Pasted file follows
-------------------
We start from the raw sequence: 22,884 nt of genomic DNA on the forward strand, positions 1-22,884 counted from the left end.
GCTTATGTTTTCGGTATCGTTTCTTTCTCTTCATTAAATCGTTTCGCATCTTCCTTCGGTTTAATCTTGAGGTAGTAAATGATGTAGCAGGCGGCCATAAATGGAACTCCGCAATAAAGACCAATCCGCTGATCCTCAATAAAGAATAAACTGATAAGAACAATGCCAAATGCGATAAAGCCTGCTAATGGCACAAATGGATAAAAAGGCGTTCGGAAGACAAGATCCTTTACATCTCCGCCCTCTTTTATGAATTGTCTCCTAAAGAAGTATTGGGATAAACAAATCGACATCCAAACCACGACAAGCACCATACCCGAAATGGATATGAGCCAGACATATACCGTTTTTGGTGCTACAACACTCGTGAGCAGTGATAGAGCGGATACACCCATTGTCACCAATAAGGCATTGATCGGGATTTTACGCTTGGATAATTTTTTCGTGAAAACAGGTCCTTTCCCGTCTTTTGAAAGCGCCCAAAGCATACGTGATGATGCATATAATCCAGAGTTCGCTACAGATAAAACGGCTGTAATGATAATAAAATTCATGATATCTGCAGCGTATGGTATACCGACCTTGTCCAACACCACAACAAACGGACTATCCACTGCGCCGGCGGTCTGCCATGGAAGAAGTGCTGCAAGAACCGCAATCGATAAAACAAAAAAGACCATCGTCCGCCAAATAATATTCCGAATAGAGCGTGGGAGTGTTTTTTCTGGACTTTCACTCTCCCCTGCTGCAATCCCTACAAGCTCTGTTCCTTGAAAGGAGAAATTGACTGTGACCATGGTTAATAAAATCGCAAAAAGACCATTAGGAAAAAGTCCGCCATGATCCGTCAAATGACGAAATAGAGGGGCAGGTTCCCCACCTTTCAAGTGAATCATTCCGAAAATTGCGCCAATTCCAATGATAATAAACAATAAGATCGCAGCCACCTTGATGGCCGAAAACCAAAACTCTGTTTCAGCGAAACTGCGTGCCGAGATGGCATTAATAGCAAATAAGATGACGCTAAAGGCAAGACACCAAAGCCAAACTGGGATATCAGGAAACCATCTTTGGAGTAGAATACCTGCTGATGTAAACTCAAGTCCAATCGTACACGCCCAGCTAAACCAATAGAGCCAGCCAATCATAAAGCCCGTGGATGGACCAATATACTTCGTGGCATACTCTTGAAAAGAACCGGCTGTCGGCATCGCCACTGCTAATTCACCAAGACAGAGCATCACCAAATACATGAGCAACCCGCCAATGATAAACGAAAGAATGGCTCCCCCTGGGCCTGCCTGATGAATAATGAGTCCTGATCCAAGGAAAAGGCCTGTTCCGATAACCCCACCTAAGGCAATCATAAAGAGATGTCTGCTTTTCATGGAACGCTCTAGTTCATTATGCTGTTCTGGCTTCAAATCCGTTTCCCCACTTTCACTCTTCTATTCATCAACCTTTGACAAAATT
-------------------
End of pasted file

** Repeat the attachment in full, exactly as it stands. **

We start from the raw sequence: 22,884 nt of genomic DNA on the forward strand, positions 1-22,884 counted from the left end.
GCTTATGTTTTCGGTATCGTTTCTTTCTCTTCATTAAATCGTTTCGCATCTTCCTTCGGTTTAATCTTGAGGTAGTAAATGATGTAGCAGGCGGCCATAAATGGAACTCCGCAATAAAGACCAATCCGCTGATCCTCAATAAAGAATAAACTGATAAGAACAATGCCAAATGCGATAAAGCCTGCTAATGGCACAAATGGATAAAAAGGCGTTCGGAAGACAAGATCCTTTACATCTCCGCCCTCTTTTATGAATTGTCTCCTAAAGAAGTATTGGGATAAACAAATCGACATCCAAACCACGACAAGCACCATACCCGAAATGGATATGAGCCAGACATATACCGTTTTTGGTGCTACAACACTCGTGAGCAGTGATAGAGCGGATACACCCATTGTCACCAATAAGGCATTGATCGGGATTTTACGCTTGGATAATTTTTTCGTGAAAACAGGTCCTTTCCCGTCTTTTGAAAGCGCCCAAAGCATACGTGATGATGCATATAATCCAGAGTTCGCTACAGATAAAACGGCTGTAATGATAATAAAATTCATGATATCTGCAGCGTATGGTATACCGACCTTGTCCAACACCACAACAAACGGACTATCCACTGCGCCGGCGGTCTGCCATGGAAGAAGTGCTGCAAGAACCGCAATCGATAAAACAAAAAAGACCATCGTCCGCCAAATAATATTCCGAATAGAGCGTGGGAGTGTTTTTTCTGGACTTTCACTCTCCCCTGCTGCAATCCCTACAAGCTCTGTTCCTTGAAAGGAGAAATTGACTGTGACCATGGTTAATAAAATCGCAAAAAGACCATTAGGAAAAAGTCCGCCATGATCCGTCAAATGACGAAATAGAGGGGCAGGTTCCCCACCTTTCAAGTGAATCATTCCGAAAATTGCGCCAATTCCAATGATAATAAACAATAAGATCGCAGCCACCTTGATGGCCGAAAACCAAAACTCTGTTTCAGCGAAACTGCGTGCCGAGATGGCATTAATAGCAAATAAGATGACGCTAAAGGCAAGACACCAAAGCCAAACTGGGATATCAGGAAACCATCTTTGGAGTAGAATACCTGCTGATGTAAACTCAAGTCCAATCGTACACGCCCAGCTAAACCAATAGAGCCAGCCAATCATAAAGCCCGTGGATGGACCAATATACTTCGTGGCATACTCTTGAAAAGAACCGGCTGTCGGCATCGCCACTGCTAATTCACCAAGACAGAGCATCACCAAATACATGAGCAACCCGCCAATGATAAACGAAAGAATGGCTCCCCCTGGGCCTGCCTGATGAATAATGAGTCCTGATCCAAGGAAAAGGCCTGTTCCGATAACCCCACCTAAGGCAATCATAAAGAGATGTCTGCTTTTCATGGAACGCTCTAGTTCATTATGCTGTTCTGGCTTCAAATCCGTTTCCCCACTTTCACTCTTCTATTCATCAACCTTTGACAAAATT